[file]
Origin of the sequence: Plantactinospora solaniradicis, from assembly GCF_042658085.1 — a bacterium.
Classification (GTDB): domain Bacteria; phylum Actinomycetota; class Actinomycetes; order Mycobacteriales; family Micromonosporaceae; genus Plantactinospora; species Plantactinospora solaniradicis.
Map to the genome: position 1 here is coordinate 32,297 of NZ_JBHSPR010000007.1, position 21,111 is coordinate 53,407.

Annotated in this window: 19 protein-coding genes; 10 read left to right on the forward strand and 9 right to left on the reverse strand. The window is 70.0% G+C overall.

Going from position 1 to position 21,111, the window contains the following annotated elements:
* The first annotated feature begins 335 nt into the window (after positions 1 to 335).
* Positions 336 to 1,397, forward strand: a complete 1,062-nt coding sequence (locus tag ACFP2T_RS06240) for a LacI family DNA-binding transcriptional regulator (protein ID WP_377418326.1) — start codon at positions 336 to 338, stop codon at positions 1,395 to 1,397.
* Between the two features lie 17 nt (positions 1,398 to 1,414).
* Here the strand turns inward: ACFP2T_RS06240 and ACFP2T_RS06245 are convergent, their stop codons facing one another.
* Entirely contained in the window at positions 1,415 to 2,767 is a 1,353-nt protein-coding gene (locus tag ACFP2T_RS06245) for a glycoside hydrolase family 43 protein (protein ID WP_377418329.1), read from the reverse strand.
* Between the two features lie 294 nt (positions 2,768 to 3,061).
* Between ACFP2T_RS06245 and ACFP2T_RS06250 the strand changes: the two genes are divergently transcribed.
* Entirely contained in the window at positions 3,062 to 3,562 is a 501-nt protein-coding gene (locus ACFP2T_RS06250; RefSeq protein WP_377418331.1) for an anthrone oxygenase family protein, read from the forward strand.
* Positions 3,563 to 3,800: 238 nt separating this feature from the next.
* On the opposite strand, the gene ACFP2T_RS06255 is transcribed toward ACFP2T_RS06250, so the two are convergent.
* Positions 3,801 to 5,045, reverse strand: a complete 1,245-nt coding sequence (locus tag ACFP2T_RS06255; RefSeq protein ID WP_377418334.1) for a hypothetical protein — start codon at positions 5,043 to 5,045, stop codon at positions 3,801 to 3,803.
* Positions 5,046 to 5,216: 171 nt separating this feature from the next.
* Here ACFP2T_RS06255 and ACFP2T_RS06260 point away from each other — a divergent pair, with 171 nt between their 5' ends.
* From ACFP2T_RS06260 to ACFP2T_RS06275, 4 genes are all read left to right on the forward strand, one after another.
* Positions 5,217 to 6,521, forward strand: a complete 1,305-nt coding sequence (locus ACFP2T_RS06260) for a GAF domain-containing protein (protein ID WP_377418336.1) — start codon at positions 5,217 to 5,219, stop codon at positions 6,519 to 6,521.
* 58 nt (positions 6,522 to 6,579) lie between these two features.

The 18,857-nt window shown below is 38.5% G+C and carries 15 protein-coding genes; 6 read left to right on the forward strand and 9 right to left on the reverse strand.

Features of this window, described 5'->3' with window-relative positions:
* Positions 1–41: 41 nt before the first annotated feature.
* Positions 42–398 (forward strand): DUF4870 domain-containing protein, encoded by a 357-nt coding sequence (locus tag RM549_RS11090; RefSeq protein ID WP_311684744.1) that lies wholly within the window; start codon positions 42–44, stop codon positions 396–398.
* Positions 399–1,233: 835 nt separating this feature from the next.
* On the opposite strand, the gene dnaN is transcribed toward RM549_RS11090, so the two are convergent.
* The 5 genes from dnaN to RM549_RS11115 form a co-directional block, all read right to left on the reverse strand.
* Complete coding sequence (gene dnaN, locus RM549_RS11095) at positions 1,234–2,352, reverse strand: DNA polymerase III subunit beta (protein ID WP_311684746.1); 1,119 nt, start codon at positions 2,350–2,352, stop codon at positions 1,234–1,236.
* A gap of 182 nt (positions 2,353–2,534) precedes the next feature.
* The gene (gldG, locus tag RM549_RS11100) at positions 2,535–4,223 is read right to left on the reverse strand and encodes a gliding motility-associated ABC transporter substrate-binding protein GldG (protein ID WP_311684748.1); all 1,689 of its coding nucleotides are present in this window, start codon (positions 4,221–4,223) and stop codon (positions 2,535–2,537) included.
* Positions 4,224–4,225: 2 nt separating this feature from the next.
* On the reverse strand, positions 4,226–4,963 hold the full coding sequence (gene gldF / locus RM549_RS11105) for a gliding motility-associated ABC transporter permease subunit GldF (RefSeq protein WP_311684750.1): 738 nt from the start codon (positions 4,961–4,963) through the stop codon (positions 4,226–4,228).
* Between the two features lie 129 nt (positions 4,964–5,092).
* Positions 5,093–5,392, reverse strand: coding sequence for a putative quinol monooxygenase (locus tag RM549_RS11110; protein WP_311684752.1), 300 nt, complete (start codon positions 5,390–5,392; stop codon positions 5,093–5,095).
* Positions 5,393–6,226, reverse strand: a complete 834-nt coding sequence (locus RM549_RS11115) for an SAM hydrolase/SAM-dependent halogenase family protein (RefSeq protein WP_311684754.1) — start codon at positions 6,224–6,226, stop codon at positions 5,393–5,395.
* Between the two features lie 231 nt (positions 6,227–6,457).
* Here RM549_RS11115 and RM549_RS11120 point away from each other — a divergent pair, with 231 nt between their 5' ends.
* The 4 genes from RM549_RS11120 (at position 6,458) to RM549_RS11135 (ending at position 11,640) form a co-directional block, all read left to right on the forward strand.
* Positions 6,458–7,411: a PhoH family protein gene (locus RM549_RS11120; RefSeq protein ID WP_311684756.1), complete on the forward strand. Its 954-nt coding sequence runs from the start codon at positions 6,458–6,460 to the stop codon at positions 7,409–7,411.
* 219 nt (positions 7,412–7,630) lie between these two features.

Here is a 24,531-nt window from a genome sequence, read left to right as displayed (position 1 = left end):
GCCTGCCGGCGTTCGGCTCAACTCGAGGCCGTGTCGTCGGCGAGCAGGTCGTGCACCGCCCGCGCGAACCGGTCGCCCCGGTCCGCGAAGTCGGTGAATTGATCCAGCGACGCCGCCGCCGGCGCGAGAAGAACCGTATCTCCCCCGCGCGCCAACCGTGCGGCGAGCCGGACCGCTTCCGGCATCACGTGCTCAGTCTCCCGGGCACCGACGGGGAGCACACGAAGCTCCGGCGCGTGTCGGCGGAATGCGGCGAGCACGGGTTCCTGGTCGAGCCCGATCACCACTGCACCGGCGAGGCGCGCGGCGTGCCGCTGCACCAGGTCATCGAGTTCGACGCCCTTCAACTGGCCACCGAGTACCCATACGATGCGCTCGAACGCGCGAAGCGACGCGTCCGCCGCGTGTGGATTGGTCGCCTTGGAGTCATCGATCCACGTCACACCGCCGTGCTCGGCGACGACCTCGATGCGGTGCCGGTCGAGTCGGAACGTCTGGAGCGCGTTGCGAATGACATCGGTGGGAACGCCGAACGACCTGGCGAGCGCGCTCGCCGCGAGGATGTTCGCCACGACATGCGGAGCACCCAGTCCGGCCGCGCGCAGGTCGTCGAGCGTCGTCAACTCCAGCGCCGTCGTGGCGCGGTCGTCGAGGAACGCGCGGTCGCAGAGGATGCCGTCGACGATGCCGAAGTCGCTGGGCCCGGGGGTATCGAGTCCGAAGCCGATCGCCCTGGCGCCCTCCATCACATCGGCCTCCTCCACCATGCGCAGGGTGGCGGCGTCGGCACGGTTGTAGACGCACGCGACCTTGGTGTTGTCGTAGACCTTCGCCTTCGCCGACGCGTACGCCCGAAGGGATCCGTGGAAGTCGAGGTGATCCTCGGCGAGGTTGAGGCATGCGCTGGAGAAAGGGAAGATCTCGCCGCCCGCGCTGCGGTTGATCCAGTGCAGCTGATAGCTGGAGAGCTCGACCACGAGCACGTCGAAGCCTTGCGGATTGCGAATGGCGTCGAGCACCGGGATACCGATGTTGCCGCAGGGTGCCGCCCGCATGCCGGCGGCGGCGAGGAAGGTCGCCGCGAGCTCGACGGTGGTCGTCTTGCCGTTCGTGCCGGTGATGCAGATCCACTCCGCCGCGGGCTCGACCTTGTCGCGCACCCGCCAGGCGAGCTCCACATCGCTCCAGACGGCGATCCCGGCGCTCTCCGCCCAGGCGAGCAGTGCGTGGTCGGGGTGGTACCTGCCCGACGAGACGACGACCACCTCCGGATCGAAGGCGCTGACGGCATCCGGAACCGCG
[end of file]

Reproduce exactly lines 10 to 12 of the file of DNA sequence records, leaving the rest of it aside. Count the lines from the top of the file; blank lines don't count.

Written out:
* Entirely contained in the window at positions 1,415 to 2,767 is a 1,353-nt protein-coding gene (locus tag ACFP2T_RS06245) for a glycoside hydrolase family 43 protein (protein ID WP_377418329.1), read from the reverse strand.
* Between the two features lie 294 nt (positions 2,768 to 3,061).
* Between ACFP2T_RS06245 and ACFP2T_RS06250 the strand changes: the two genes are divergently transcribed.